With Ophelia it is a bit more complicated. I already pointed out that she had her problems with belonging to the human world and that it is quite possible that her insanity was the valve for expressing this. There is a direct indication in Hamlet uttered by the Queen: “Or like a creature native and indued unto that element”.[9] If she was born for the water, it is likely that her attachment to the human world was not as strong as that of an average human being. She was torn between the two environments. Anna Maria Stuby puts it this way: “ Sie löst sich, halb willens, halb fahrlässig auf, taucht zurück in jenes Element, dem sie sich ohnehin nie ganz enthoben hatte.“[10] This implies a return to her innate environment in the fashion of Undine, although there is no further hint towards her not being born like any other woman. It just adds to the mythical nature of Ophelia as one that draws together the different kinds of ‘water women’. Another characteristic would be her singing: she only sang shortly before her death, which again is an allusion to the Siren’s singing from the Odyssey and maybe even to the Lore Lay.

However, her suicide is not the result of a universal force of the water collecting those who belong to it from the beginning. Hamlet’s neglect and her father’s death primed her despair and eventually her mental illness. Thus, we have three different types of suicidal women who all belong more or less to the water as their hereditary element and are turned down by a male human being. Stephen Crane’s Maggie provides very similar features. Her rejection by Pete and her suicide in the river are closely connected and her enthusiasm for music also serves as a reminder of Ophelia’s singing and that of the Sirens and Lore Lay. The only reservation to that is that the latter tried to allure men while Ophelia was foreboding her death. Since the music shows are in a way the beginning of the end in Maggie, it becomes obvious that the similarities between Maggie and Ophelia are most significant.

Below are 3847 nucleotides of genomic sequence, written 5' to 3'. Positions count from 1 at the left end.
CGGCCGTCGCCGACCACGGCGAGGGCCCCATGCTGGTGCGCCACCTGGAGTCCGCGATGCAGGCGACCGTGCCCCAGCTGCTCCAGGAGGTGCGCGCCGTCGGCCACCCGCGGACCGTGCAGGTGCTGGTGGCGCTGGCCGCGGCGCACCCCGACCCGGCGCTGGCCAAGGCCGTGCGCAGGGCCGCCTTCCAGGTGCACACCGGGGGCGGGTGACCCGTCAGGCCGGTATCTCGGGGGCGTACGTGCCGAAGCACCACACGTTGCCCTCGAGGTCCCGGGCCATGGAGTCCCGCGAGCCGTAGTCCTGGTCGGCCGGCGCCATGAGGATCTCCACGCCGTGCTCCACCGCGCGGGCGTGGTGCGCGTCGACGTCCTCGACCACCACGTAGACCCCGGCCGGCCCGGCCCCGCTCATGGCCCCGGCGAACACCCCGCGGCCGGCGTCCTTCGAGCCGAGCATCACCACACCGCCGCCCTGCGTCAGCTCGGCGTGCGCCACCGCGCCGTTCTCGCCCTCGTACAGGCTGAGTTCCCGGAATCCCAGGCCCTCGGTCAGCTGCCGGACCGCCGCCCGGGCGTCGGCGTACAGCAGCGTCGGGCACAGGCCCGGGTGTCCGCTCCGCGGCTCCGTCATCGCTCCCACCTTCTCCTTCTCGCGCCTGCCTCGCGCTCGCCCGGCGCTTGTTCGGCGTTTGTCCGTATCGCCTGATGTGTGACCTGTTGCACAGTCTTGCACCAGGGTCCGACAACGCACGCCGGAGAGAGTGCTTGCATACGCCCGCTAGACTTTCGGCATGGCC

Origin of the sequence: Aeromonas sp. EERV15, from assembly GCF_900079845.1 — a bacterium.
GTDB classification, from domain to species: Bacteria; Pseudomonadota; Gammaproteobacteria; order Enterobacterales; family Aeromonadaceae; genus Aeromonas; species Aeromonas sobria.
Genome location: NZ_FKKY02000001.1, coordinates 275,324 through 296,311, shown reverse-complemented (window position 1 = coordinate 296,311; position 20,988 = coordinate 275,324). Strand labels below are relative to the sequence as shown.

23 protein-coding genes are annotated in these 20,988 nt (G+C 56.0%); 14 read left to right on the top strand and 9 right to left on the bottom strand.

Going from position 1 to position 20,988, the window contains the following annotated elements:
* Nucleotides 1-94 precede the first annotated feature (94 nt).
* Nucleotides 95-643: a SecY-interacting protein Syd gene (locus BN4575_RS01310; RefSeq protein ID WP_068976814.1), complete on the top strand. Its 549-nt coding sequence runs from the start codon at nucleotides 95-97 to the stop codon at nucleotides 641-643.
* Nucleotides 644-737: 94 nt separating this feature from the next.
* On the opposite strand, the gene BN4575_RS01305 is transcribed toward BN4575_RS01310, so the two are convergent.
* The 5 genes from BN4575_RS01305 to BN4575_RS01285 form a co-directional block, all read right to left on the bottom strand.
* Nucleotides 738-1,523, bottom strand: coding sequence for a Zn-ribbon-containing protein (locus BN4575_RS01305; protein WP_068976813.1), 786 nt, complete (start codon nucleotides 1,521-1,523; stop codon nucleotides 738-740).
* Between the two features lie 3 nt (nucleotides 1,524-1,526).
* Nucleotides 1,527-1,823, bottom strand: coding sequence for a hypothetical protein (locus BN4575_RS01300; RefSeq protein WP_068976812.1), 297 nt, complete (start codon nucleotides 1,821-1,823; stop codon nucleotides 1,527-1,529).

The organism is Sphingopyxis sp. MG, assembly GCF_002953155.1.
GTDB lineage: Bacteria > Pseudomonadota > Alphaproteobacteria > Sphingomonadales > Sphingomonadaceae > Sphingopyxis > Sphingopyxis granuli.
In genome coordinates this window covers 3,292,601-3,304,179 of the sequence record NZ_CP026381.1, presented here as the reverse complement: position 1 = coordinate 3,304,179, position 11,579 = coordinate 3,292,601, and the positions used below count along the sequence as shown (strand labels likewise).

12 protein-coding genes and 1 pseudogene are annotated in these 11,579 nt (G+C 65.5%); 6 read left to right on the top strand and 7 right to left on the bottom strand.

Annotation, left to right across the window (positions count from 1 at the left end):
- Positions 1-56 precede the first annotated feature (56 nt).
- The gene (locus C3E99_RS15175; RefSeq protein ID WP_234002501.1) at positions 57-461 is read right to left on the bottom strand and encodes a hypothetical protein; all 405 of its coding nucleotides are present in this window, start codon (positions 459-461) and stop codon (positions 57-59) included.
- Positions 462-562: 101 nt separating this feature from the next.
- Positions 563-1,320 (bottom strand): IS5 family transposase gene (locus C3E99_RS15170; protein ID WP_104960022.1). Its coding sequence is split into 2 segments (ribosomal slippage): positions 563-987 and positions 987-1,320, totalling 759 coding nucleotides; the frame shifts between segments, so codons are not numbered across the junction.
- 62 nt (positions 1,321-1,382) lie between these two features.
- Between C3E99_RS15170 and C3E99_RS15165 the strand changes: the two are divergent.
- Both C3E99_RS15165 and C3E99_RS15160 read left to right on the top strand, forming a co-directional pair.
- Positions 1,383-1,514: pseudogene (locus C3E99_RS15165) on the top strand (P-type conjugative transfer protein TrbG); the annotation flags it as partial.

3.3. Maggie’s Solitude

Visiting the dime museum with Pete, Maggie is confronted with abnormal, odd beings and is said to have “contemplated their deformities with awe, and thought them a sort of chosen tribe”. (43) Maybe she unconsciously discovered something she had in common with them, only that her “deformities” were not visible from the outside. Her situation after having been left by Pete may be regarded as her “deformity” and it would have been interesting to see how Maggie would have coped with the situation if she would have had a friend or a relative to support her. Stephen Crane was very distinct in presenting her as a lonesome person especially in the second half of the novel by telling about the various turndowns she received. There were early hints as well, though, like her being the only person in the Johnson family not heavily into alcohol. Her growing up was a singular thing, too: ”She grew up to be a most rare and wonderful production of a tenement district, a pretty girl. None of the dirt of Rum Alley seemed to be in her veins.” (29) (A sense of not belonging to her environment is portrayed here, too) The most emphasised account of her solitude is this:

“Maggie was anxious for a friend to whom she could talk about Pete. She would have liked to discuss his admirable mannerisms with a reliable friend. At home, she found her mother often drunk and always raving […] Jimmie came when he was obliged by circumstances over which he had no control.” ( 42)